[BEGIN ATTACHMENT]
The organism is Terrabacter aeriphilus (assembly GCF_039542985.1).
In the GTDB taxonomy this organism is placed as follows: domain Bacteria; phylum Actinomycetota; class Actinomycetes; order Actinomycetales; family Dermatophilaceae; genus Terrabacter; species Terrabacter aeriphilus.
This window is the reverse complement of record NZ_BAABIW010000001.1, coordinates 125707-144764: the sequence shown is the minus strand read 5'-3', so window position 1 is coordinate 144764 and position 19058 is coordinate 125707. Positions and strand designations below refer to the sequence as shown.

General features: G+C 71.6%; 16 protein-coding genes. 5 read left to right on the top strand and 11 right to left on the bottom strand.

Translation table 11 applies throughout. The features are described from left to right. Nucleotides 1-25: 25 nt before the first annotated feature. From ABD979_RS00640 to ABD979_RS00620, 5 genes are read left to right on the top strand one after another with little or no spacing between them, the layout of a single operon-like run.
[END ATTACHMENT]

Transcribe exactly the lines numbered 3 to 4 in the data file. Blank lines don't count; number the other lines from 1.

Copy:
This window is the reverse complement of record NZ_BAABIW010000001.1, coordinates 125707-144764: the sequence shown is the minus strand read 5'-3', so window position 1 is coordinate 144764 and position 19058 is coordinate 125707. Positions and strand designations below refer to the sequence as shown.

General features: G+C 71.6%; 16 protein-coding genes. 5 read left to right on the top strand and 11 right to left on the bottom strand.